Emu Emu Society
Journal of BirdLife Australia
RESEARCH ARTICLE

High prevalence of blood parasites in social birds from a neotropical savanna in Brazil

Alan Fecchio A F , Marcos Robalinho Lima B , Patrícia Silveira C , Érika Martins Braga D and Miguel Ângelo Marini E

A Programa de Pós-graduação em Biologia Animal, Universidade de Brasília, Brasília, DF 70919-970, Brazil.

B Programa de Pós-graduação em Ecologia, Universidade de Brasília, Brasília, DF 70910-900, Brazil.

C Programa de Pós-graduação em Parasitologia, Universidade Federal de Minas Gerais, Belo Horizonte, MG 31270-901, Brazil.

D Departamento de Parasitologia, ICB, Universidade Federal de Minas Gerais, Belo Horizonte, MG 31270-901, Brazil.

E Departamento de Zoologia, ICB, Universidade de Brasília, Brasília, DF 70910-900, Brazil.

F Corresponding author. Email: alanfecchio@yahoo.com.br

Emu 111(2) 132-138 http://dx.doi.org/10.1071/MU10063
Submitted: 23 July 2010  Accepted: 14 December 2010   Published: 3 May 2011

Abstract

Blood parasites play a fundamental role in the ecology and evolution of passerine birds because they are able to affect the fitness and survival of their hosts. The prevalence of avian malarial parasites among host species can vary from 0 to 100% but the ecological and evolutionary reasons for this variation are not clear. In this study we tested if height or type of nest, body mass or social system, which we believe are variables associated with exposure of hosts to vectors, could explain the variation in the prevalence of blood parasites in a bird community from the Cerrado biome of central Brazil. We found a significant positive correlation between nest-height and prevalence of Haemoproteus, which is consistent with the hypothesis linking prevalence of blood parasites with nesting stratum in North American birds. We also found evidence for increased levels of parasitism by Haemoproteus in neotropical birds that live in groups and breed cooperatively and increased levels of parasitism by Plasmodium in species that nest in cavities or closed cups. We suggest that reproductive and behavioural parameters of hosts may be responsible for their differential exposure to vectors and that these parameters may therefore be able to indicate interspecific variation in the prevalence of blood parasites in other bird communities.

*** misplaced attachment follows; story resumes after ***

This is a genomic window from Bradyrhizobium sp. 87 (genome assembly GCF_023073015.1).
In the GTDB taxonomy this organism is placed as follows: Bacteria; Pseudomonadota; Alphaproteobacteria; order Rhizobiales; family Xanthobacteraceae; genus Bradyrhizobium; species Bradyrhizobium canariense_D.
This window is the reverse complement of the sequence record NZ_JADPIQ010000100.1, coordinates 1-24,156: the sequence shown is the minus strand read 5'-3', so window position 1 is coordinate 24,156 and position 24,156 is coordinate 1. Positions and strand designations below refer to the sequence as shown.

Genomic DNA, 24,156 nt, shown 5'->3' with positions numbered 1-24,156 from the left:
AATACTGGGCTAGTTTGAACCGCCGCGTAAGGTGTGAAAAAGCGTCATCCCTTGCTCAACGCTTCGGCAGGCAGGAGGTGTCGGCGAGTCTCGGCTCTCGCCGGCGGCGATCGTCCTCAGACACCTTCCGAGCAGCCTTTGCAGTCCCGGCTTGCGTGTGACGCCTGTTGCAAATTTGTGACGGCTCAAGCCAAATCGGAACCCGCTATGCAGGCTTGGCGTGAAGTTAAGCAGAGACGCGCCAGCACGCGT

Additional keywords: avian malaria, breeding biology, haemosporidian parasites.


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